Plenty of folks don’t support marijuana legalization in NJ still in 2019 and that includes quite a few lawmakers from Trenton. But to qualify for this list, the who’s who of prohibition fetishists, you must be emphatically driven to preserve the War on Drugs status quo.
Ladies and Gentlemen, I give you Trenton’s pantheon of marijuana legalization opponents.
Sure, he’s been out of office for a while, but Chris Christie brought an uncommon zeal to opposing legalization of weed, a lasting burden on the 45,000 people in NJ’s medical cannabis program. If you’ve ever had to drive 2 ½ hours (both ways) just to get your medicine, you’ve had 5 whole hours to contemplate Christie’s enduring influence over the marijuana debate. If you’ve ever paid way too much for medical marijuana, you’re intimately familiar with Chris Christie’s powerful, enduring anti-pot legacy. If you’ve ever paid sales tax on your medicine, you know firsthand that when a republican says he thinks government is too big, he might be fixin’ to make it bigger.
Christie wanted to be president and his “tough on crime/Just say no” persona was part of that pitch. But that gambit failed along with his White House ambitions. Chris Christie left office last year with the lowest approval rating in the history of New Jersey politics, no surprise to the growing number of NJ residents who support drug reform.
NJ Senator Ronald Rice, Sr
Ron Rice Sr, the venerable Senator from Newark has a flawless, peerless, impeccable voting record against medical and recreational marijuana. And no one’s done it longer. He’s made countless bold, curious, provocative claims about weed over the years, but he went full-blown when he shared his fears about “sex toy oils with marijuana” and was met with near-universal derision.
Mary Pat Angelini
The affable former Assemblywoman from Monmouth County (pictured with the author above) campaigned hard on her “Just Say No” record in the New Jersey legislature, And for 4 terms, voters bought in. Ms Angelini delighted in voting down pretty much any- and every drug reform bill that came before her including multiple votes to deny sick people medical marijuana. (She even voted against needle exchange, saying it encourages heroin use. Which is like saying seatbelts encourage car wrecks. But I digress.) There was an influential place for Ms Angelini’s prohibition-oriented voting record during the Chris Christie era. But voters eventually soured on that send her packing in November of 2015.
But Ms. Angelini still influences the marijuana legalization debate with frequent widely-circulated Op Eds and as a board member of NJ RAMP, a group devoted to cannabis prohibition.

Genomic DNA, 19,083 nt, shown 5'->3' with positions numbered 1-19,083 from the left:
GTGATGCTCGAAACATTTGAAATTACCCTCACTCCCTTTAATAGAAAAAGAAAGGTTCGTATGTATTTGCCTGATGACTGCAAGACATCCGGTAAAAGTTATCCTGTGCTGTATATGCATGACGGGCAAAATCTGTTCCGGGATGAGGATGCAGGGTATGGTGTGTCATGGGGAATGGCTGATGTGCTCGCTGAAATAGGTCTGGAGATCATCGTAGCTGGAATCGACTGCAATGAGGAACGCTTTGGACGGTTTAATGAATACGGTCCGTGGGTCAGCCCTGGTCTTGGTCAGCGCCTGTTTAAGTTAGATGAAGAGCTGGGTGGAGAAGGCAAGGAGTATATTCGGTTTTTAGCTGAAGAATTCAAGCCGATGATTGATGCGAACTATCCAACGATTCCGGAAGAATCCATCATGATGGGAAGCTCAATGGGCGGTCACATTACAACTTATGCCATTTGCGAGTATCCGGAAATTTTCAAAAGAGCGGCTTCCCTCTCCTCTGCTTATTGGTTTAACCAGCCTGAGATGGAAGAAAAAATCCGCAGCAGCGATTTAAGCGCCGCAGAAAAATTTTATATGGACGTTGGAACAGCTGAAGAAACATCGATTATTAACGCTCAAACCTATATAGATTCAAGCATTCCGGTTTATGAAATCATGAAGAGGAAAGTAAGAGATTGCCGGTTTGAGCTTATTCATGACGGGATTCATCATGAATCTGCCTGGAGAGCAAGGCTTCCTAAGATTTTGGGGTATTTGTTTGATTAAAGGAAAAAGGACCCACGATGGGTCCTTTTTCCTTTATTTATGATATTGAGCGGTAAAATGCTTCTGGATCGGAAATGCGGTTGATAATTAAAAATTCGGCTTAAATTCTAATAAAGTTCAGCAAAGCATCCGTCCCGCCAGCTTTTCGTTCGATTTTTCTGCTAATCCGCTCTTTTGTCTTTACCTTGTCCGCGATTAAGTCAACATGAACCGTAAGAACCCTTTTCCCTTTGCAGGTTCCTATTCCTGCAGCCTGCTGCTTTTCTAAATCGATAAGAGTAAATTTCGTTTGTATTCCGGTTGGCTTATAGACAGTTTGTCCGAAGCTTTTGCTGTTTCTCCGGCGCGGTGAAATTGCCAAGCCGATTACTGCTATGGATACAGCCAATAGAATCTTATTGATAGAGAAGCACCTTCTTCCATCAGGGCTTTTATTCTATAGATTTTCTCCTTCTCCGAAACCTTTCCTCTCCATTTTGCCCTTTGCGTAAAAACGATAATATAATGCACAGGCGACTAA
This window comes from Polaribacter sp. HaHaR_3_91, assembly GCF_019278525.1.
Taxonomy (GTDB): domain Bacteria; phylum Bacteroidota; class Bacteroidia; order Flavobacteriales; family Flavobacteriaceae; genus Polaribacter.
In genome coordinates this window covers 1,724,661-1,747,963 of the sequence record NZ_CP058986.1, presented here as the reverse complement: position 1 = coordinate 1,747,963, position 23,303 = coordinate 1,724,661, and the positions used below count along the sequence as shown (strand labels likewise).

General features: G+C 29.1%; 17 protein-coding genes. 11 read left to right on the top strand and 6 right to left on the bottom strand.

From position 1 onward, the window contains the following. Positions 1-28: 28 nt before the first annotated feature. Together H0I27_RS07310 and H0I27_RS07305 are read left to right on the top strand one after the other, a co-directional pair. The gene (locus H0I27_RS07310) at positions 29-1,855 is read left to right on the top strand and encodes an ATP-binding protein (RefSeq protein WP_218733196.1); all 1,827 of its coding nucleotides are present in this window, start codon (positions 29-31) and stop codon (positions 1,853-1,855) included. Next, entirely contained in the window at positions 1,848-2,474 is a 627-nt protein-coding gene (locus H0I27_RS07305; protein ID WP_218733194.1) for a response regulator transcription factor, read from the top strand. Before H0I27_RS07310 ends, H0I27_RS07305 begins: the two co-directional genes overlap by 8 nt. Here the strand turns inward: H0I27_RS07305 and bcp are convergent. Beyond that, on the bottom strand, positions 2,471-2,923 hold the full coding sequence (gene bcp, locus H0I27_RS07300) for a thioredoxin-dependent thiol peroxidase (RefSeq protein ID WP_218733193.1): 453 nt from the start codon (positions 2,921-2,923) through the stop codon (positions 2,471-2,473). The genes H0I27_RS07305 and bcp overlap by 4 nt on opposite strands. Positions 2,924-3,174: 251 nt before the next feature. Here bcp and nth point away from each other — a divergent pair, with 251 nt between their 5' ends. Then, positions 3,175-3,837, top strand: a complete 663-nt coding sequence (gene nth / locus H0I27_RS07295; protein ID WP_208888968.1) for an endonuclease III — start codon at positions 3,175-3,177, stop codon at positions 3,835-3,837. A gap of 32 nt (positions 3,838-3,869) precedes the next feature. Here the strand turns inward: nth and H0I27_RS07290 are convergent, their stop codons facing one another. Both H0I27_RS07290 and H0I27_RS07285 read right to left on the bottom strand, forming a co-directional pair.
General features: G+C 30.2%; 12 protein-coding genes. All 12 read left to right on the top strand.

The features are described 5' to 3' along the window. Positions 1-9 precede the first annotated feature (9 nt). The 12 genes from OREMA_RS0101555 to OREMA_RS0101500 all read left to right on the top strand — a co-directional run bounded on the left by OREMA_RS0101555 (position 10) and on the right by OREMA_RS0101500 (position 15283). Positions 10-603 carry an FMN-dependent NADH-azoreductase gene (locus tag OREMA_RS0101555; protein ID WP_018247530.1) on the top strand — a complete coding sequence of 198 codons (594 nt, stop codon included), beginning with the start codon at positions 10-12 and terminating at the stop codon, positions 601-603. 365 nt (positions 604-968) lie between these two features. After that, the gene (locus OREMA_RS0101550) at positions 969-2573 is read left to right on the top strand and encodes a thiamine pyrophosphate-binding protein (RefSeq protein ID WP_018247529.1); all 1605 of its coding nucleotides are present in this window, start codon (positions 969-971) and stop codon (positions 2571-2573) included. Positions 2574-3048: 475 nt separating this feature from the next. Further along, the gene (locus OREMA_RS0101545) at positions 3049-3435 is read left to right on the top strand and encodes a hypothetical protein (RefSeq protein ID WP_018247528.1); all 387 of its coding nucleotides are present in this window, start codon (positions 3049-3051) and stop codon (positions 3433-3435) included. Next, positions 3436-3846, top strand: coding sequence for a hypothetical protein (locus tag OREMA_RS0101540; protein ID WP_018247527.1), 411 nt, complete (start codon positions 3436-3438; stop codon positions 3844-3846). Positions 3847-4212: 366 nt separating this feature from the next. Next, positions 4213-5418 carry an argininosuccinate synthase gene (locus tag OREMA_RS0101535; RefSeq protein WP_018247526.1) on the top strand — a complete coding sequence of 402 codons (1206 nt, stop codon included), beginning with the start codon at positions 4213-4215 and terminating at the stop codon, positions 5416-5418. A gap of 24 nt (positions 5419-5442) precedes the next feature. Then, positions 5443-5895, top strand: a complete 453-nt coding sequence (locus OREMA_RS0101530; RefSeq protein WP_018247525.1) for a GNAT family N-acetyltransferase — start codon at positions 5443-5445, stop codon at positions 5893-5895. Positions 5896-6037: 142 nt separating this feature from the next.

NJ Senator Mike Doherty
NJ Senator Mike Doherty (R-Point Pleasant) voted against medical marijuana, then spent a decade fighting its implementation.
When Senator Doherty voted against the adult use marijuana bill on the committee on 3/18/19, he cemented his place in the “just say no” hall of fame.
“Evil is involved here,” Doherty said at the time. “It’s a Gateway Drug. Smoking marijuana is bad. This is a deal with the devil. We’ll be a worse off society. (Legalizing marijuana) is adding to the pile of ills affecting society–alcohol, opioids, father-less-ness, pornography, pedophilia. Society is falling apart. Society will be extinct.”
But Mike Doherty’s brand of retrograde hysteria isn’t as ominous as it used to be. Because when the average NJ voter hears Doherty saying that marijuana legalization is a deal with the devil and then something about pedophilia, they’re increasingly running in the opposite direction.
Assemblymen Hal Wirths & Parker Space
Republican back-bencher Hal Wirths feels very strongly that marijuana reform is not a social justice matter and he regularly impugns the motives of people (like myself) who legitimately see injustice in the 32,000 pot arrests in New Jersey every year.
Wirth’s running mate Parker Space (literally) relies on the the ghost of Nancy Reagan, plus testimony from one comically confused constituent to guide his views on marijuana legalization.
“Like what Nancy Reagan said, ‘Just say no,'” Space said during his last campaign.
“A constituent of mine told me the story of his visit to Boulder, CO, and how disgusting he found it — people lying in the walkable town center, stoned, dirty and like zombies that you practically had to walk over. What’s worse is that some actually had their children with them. He told me not to let this happen to Sussex County,” Assemblyman Space said.
First of all, if you need to drag a beautiful town like Boulder Colorado to make your point you’ve already lost the debate.
But it gets better.
Not long after, then-Congressman Jared Polis replied via Twitter, and later an open letter: “It sounds like your constituent might have visited our iconic Pearl Street Mall during our Halloween ‘Mall Crawl,’ which is the only time that zombies are found in our central downtown.”
So basically, NJ Assemblyman Parker Space makes marijuana legalization policy based off some dude from Sussex County who went to Boulder during Halloween and got really confused.
Polis, who’s now Colorado’s governor, then outlined of the benefits of marijuana legalization:
“Incidentally, I should add that our growing, legal marijuana industry has created 23,000 jobs, generated $200 million in tax revenue, and dealt a blow to criminal cartels in Colorado. And our mall? More beautiful and family friendly than ever!”
Jay Lassiter is an award-winning writer and podcaster. Maybe in the future he’ll win awards for his cannabis infused sex toy oil.